Heading North: Engaging in conversation with the Aroostook Cluster

Having traveled to the County for Holy Week and Easter, a different sort of visit, Gretchen and I returned to the County the weekend of October 10 – 11 for an official visit. We left Portland on Friday and drove north through lowering fall skies. We made very good time and arrived at the home of Bob and Thelma Smith in time for me to meet with Bob and prepare for the weekend. Then we joined all the clergy and some spouses for dinner at the Presque Isle Inn and Convention Center.

One of my objectives was to have private time with each of the clergy, so much of the weekend was given over to those conversations. I deeply appreciate the willingness of the clergy to make time in their schedules and to bring me up to speed on their lives and ministries. It was truly sacred time.

Saturday afternoon, I met with the Cluster Council – consisting of members of the five parishes of the Aroostook Episcopal Cluster – and we had some of the frankest conversation I’ve yet had with congregational leadership. The declining economy of Maine is deeply felt in Aroostook County, and several of the congregations are feeling small and old. One, at least, is worried about closing, and we had good conversation about worship, ministry and buildings. These conversations will need to continue, but I think we made important first steps.

It’s hard in the midst of all the challenges are churches are facing not to think that we are doing something wrong, that we’ve failed. But the fact is that the world has changed, and our expectations about how to be church must change as well. We’ve not done a bad job. Rather, we must find new ways to meet the challenges of our time. It’s hard to let go of the way we’ve done things for so long and to consider new ways of being church. I suspect this is the particular task of our day.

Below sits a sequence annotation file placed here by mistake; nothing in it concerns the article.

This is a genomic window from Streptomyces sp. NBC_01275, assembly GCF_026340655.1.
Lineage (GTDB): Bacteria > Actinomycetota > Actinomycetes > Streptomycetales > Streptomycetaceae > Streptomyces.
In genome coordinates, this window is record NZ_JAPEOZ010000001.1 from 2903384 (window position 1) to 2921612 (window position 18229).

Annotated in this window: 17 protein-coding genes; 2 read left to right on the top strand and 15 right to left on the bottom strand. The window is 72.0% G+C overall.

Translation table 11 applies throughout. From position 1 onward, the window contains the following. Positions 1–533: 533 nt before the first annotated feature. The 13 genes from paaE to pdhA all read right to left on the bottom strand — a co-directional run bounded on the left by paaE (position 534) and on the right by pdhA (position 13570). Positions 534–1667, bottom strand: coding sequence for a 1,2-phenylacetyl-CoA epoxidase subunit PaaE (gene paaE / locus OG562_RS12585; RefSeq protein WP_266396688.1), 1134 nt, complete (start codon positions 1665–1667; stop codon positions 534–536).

On Sunday, all of the congregations of the County met at St. John’s, Presque Isle, for worship. With so many folks in one place, we had a glorious service with special music and a grand lunch. After time for a few bites, we joined in conversation about youth ministry, about concerns in the cluster, and about General Convention. A good morning.

We stayed another night in the County to have opportunity for further conversation with clergy and families. On Monday (Columbus Day) we were up early to get home, but the traffic was so heavy that it took most of the day to return. And we dawdled a bit on the way. The skies had a winterish look… but it didn’t snow.

+Steve

One thought on “Heading North: Engaging in conversation with the Aroostook Cluster”

  1. Bishop Steve,
    Thanks for these updates. The more we can learn and understand from others the better.

    As a member of the lay leadership at a church (Trinity Portland) down in the supposedly healthier part of Maine, we too are facing fears about being “too small and old.” I believe it’s endemic to a lot of parishes who built 1950’s (or 1960’s/70’s) style infrastructure that now must be supported by a church community who use our facilities less than we did in the past.

    Our congregations often have healthy spirits, but unhealthy finances and much of that challenge seems to stem from having to maintain and invest in our buildings and infrastructure; while neglecting the lifeblood of our parishes — clergy, support staff, and mission (e.g., christian education, music, spirituality, outreach, etc.).
    When you visited Trinity last winter, we talked with you about “Welcome, Serve, Worship, and Grow” (and Communicate). We still hope that by focusing on the health of those five key elements we can renew our parish and stop feeling old and small.

    One way the Diocese can help (and is helping in Portland) is to encourage these collaborative efforts and help all our churches talk, learn, and think anew on how to live differently. Please look for ways that you can support us and direct us to new, fresh ideas.

    Thanks for your continued leadership and for all you do. We also want to thank the entire diocesean staff.

    Regards, —Bruce Dalbeck (Junior Warden, Trinity Church, Portland, Maine)

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